It’s a dilemma that women have faced for a long time: some of them need to work and take care of their children at the same time. During the recession, the problems for working mothers have been exacerbated. There are fewer jobs, but day care is just as expensive as ever. What are you supposed to do when caught in that bind?
On Craigslist, there’s an attorney trying to find work — which is difficult enough in this economy. But she’s carrying extra baggage: she’s got a one-year-old baby that she says she needs to bring into the office with her every day. She claims she was able to bring the baby into work at her previous office, without a problem. And if there are firms that provide on-site day care, it obviously wouldn’t be a problem.
But if a firm doesn’t have those facilities (either because it is too small or because it decided not to care about such things), then would the firm even give this woman a shot? I mean, we’re talking about a one-year-old, germ-infested, bundle of bawling, in a legal office. Does anybody want a piece of that?
Whenever it feels like things are getting better in the legal economy, Craigslist shows up to remind everybody just how crappy things still are. If you want to know why there is a higher education bubble (and there is a higher education bubble), you need only look at the kind of pathetic salaries offered to people with years of higher education.
Now, if you were exploring the Above the Law jobs board, you wouldn’t be peppered with offers like the ones we’re seeing on Craigslist. But we can’t beat Craigslist for comedic value.
After the jump, check out two “jobs,” which you need years of expensive education and experience to even be in the running for…
Prima donna, first lady on the stage, but don't you dare, apply or stare, at this law firm.
Do you need a job? Are you willing to work for a pompous jackass? Well, Craigslist (where else?) might have a job for you.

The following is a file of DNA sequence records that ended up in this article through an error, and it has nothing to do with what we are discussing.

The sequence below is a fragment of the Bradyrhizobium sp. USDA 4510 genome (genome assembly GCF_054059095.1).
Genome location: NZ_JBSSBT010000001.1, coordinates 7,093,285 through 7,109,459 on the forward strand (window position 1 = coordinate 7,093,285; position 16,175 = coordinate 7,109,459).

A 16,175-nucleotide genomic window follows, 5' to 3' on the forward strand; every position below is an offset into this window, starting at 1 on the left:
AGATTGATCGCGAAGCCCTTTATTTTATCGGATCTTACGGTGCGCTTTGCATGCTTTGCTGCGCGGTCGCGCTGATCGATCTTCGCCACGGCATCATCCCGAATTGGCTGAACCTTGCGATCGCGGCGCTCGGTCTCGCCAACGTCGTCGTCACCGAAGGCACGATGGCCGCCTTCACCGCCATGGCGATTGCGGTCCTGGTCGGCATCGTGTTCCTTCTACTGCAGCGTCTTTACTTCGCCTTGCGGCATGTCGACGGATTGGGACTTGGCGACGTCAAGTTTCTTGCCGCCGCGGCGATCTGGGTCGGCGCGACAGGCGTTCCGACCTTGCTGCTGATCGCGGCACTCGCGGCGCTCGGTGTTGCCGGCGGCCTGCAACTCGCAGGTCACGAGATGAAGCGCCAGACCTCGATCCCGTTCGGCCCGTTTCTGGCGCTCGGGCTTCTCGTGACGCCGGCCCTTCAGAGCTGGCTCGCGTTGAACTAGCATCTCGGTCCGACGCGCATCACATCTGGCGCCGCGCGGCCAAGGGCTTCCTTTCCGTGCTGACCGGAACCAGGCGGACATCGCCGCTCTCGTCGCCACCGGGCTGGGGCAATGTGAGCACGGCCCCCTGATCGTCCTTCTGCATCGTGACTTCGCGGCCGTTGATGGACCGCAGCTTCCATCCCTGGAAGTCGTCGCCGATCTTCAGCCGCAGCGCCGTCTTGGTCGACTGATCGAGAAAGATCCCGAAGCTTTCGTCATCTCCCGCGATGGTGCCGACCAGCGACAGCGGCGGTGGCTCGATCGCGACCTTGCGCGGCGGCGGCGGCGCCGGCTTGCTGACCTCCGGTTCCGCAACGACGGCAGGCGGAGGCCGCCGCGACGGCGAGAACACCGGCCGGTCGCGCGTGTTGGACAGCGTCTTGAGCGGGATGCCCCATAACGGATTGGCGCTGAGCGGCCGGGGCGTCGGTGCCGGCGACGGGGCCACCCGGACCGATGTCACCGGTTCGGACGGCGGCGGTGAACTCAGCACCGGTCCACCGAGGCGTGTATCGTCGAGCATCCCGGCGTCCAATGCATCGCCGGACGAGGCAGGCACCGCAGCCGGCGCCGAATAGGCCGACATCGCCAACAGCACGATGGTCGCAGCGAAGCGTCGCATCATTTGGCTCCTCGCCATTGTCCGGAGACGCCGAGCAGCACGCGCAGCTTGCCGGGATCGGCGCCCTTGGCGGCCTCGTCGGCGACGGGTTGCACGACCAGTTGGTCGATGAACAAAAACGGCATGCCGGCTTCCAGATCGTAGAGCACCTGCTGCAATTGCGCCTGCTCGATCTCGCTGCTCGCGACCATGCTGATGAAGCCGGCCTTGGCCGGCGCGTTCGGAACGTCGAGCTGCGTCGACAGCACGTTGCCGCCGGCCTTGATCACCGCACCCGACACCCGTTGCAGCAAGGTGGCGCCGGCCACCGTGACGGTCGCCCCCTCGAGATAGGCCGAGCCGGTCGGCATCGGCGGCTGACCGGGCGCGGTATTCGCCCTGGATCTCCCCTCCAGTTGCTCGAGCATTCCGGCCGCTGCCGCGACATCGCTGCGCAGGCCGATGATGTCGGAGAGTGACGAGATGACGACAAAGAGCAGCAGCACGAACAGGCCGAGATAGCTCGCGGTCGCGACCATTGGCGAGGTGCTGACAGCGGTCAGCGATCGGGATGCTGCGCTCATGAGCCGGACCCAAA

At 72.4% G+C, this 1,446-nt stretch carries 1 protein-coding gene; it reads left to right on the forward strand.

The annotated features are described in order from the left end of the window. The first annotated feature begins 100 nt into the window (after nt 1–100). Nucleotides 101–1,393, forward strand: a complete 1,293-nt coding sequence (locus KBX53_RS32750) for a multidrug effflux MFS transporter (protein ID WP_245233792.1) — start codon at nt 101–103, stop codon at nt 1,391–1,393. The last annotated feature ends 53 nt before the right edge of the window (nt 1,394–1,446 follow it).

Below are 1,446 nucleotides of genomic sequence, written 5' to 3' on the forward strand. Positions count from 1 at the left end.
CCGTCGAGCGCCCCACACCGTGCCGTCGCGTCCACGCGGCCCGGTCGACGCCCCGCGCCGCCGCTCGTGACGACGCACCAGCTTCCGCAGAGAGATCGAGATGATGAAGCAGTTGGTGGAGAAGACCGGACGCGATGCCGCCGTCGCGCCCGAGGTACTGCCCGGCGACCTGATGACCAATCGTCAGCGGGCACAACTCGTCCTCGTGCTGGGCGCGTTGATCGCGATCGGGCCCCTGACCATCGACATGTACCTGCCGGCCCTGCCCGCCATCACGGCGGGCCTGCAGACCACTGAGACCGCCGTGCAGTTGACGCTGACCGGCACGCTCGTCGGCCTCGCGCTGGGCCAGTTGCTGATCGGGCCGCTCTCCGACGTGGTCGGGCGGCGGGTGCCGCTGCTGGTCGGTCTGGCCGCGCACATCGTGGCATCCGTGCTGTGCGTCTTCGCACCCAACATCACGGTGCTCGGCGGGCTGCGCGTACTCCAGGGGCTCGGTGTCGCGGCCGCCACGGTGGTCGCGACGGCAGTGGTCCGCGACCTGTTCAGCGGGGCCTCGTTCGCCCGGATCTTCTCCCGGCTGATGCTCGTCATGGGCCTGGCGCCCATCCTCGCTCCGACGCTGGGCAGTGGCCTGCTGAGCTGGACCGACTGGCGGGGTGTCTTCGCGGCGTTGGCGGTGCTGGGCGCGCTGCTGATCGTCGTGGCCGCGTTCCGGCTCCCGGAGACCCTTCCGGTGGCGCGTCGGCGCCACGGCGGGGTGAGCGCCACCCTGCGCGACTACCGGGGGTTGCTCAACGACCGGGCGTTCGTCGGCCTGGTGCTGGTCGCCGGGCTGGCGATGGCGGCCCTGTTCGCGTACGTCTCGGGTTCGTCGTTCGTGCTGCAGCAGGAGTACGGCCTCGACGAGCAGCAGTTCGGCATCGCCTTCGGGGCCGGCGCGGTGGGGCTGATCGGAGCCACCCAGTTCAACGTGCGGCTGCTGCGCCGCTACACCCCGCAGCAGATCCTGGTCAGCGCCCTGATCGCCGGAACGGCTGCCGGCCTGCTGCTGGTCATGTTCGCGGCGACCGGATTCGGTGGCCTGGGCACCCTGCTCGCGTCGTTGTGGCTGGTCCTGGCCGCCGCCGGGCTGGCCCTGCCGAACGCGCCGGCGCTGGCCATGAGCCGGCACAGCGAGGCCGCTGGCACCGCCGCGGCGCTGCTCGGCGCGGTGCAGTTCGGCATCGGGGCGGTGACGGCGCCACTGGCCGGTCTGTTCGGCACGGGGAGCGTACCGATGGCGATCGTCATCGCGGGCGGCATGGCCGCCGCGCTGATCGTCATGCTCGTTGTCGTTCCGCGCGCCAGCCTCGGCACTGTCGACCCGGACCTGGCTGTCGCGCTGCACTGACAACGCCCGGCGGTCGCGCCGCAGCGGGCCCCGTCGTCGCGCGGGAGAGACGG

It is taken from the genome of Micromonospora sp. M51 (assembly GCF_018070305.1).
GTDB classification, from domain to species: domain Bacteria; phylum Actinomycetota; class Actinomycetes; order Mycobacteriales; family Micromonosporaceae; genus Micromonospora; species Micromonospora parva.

And if you are a lawyer in Austin, you might need a job. The Austin Business Journal reports that one of the city’s most prominent law firms, Clark Thomas & Winters, could be shutting down. They employ 160 people, so there could be some talent hitting the street in Austin.
The newly founded Bargas Law Firm is looking for talent. And even though they’re running around on Craigslist acting like they are God’s gift to junior attorneys, there could be some Texans out there desperate enough to throw in an application…
If you can't do this, there's no point in getting a J.D.
Well, I think we are officially at the point in the legal economy where servicing law school debts is just like servicing an expensive drug habit. The parallels between the two are too great to ignore:
Is it something you started because everybody else was doing it?
Is it something you initially thought was a harmless way to kill some time?
Did somebody make wild claims about how “great” it would be for you to try it?
Do you find yourself whoring yourself out in order to make money for it?
In the J.D. context, we usually think of “whoring” as a figurative state. But not for much longer.
We already know that many strippers do what they do in order to get money for their drugs. Now, through the wonders of Craigslist, we’re about to see strippers baring all in order to get money for their educational debts.
Sallie Mae might be just a lending institution now, but she dreams of becoming a madam…
As we approach the BCS National Title game, we expect to hear some strange requests from lawyers who are also fans of either Auburn or Oregon. For instance, last year we saw a cleverly written motion to continue from an Alabama lawyer who wanted to see his team play for the title. I expected to see more of the same this year.
I did not expect an attorney who is devoted to the Oregon Ducks to take things to the next level. But then I saw Ryan Tharp’s Craigslist ad. His plan is to watch the game on Monday and then head to Vegas to celebrate (he’s sure he’ll be celebrating).
And the young lawyer wants to have the “entire” Vegas experience — replete with a drunken wedding, preferably to a belle from the defeated fanbase…
It’s been a while since we took a look at how little lawyers are willing to pay new attorneys. But today we’ve got two jobs which pay a combined salary of $1,000 per/month. I guess these employers are trying to ensure that whoever takes these jobs will show up to work on time because the new employees will leaving for work from the subway station bathroom.
Actually, saying that these two jobs have a combined salary of $1,000 per/month is a little misleading. Our first job pays $1,000, our second one pays nothing at all. It’s always nice to see lawyers who want other lawyers to contribute their legal expertise for $0. It really says a lot about how lawyers themselves value their own profession.
Let’s get to it. I’m sure some of you are at home, ogling daytime cable news anchors, just waiting for the perfect opportunity to fall into your lap…